Elections are tricky. More often than not, a little under half of the people are bitterly disappointed in the outcome. For some, the grim reality of the person you most despise, becoming your leader, is almost too much to bear. Unsurprisingly we tend to question the very idea of democracy if it produces a result we don’t like. There may even be those who would do away with the vote altogether and keep a former leader in power indefinitely; a king of sorts.
In a world that now sees many leaders remaining in power for decades rather than years, it seems we are becoming more and more comfortable with appointing “kings” to rule over us. This is not a new challenge for the Jewish people. 3000 years ago the Israelites lamented their lack of an all-powerful ruler for whom the trivialities of the rule of law do not apply. The Israelites begged the prophet Samuel to have a king like all other nations, rather than the representative assembly they had been using up until that time. Samuel’s warning is as true then as it is to us today; be careful what you wish for.
Samuel reminded the Israelites that when we appoint powerful kings, who by definition are not answerable to the people, it may seem appealing at the start, but they will always take more and more power for themselves. “These will be the ways of the king who will reign over you.” He will take your sons and daughters for his armies. He will take the best of your fields, vineyards and olive orchards and give them to his people. He will tax you for his own glory.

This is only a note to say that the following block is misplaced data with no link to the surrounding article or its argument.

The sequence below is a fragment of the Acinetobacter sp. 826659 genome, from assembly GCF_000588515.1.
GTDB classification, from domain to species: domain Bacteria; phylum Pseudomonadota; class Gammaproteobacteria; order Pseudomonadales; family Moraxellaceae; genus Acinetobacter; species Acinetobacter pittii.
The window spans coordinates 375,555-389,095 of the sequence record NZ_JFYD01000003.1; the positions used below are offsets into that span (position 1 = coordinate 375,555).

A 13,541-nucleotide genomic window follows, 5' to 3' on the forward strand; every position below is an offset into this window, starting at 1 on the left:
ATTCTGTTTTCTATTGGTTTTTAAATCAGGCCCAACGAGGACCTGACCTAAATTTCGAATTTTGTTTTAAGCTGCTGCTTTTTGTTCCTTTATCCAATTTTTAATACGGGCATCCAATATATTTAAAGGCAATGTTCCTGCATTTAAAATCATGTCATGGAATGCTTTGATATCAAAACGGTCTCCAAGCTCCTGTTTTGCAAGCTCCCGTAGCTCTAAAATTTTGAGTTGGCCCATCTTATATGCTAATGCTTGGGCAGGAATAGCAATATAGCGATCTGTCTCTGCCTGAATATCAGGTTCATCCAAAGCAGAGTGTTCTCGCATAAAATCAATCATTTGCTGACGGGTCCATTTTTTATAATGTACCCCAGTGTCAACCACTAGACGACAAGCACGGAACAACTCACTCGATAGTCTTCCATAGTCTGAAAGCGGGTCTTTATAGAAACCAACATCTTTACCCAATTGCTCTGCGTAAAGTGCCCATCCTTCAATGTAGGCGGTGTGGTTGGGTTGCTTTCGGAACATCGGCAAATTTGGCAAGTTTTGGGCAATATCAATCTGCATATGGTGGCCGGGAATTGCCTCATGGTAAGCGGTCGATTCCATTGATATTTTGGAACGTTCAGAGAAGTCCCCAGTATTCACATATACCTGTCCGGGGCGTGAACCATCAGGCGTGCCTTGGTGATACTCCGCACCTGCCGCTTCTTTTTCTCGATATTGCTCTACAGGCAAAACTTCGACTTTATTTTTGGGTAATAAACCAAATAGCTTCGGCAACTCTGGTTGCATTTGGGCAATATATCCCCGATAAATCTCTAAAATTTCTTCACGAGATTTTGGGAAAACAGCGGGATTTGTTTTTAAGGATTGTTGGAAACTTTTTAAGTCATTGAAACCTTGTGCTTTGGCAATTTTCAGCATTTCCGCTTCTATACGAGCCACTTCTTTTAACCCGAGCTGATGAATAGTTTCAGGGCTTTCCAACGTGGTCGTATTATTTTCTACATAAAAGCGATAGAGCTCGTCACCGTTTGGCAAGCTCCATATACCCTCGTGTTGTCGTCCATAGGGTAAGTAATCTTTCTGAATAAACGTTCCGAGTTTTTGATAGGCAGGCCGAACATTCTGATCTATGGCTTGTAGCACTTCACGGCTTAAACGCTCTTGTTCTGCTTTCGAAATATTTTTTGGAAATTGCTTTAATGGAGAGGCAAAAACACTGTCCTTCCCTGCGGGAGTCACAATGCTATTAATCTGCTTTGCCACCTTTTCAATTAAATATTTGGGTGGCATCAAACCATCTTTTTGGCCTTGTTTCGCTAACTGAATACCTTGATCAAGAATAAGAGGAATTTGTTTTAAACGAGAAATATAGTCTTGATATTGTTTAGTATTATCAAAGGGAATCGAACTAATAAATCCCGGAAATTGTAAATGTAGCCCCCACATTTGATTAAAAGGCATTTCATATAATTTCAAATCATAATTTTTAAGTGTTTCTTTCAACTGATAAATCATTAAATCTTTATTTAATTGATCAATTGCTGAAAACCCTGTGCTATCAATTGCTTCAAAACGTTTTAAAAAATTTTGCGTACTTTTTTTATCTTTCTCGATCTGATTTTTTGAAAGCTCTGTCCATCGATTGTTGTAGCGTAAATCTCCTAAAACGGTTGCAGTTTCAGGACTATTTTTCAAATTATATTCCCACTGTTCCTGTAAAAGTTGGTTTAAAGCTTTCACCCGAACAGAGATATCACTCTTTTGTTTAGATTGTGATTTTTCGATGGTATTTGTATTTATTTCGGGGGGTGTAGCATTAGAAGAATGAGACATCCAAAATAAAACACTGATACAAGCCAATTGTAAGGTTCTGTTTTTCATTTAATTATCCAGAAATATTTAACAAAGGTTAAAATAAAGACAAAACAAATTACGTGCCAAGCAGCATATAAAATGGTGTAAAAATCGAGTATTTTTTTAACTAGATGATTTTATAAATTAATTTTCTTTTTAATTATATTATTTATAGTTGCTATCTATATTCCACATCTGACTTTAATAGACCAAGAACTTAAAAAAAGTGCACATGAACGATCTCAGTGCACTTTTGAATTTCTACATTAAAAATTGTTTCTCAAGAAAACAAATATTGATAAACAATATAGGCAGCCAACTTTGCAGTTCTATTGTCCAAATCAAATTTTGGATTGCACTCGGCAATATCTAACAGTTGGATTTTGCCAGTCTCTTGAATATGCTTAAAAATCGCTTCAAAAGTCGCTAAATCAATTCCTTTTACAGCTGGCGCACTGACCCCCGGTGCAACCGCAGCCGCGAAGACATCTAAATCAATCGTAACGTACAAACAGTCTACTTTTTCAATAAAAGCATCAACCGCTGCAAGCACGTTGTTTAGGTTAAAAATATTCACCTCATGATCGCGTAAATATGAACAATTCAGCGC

Indeed Samuel’s prediction rang true. King Saul went mad with power, King David at times used his power for personal gain and King Solomon expanded the empire on the backs of slaves and his sons’ squabbling led to a divided nation. Today, the lesson we take from this period, is that those who are appointed to rule, do so harshly. Yet those Jewish leaders whose roles saw them humbly serve the people, are remembered as the heroes of our nation: the reluctant leadership of Moshe Rabeinu, the vision of Ezra and Nechemiah, the practicality of Yohanan ben Zakai. Most recently, the tragic passing of Rabbi Lord Jonathan Sacks has been met by a palpable sense of loss throughout Jewish world. Rabbi Sacks is remembered so fondly not because of any power he wielded or control he held, but for his compassion, his appeals to unity and the respect he earned, but never demanded. His role as Chief Rabbi did not make him a leader, being a leader made him a Chief Rabbi.
Over the last two months at Bialik, we have witnessed the exceptional initiatives of our new Mazkirut (Year 12 student leaders). Their hard work has ensured students’ returning from Covid lockdown have done so in a warm and supportive environment, filled with fun activities and learning. Perhaps this is not so surprising, given that the word Mazkirut, does not mean captain or prefect or leader, but rather secretariat (a word borrowed from the kibbutz movement). The word actually means ‘to serve the needs of the people’, not to lead them.
It is important to heed the lessons of our history. While at times we may wish for a leader demonstrating tremendous power and gall in the face of opposition, we must remember that if it is done so contrary to the rule of law and against the will of the people, it is fraught with king-size danger.
Assistant Principal (Jewish Life)
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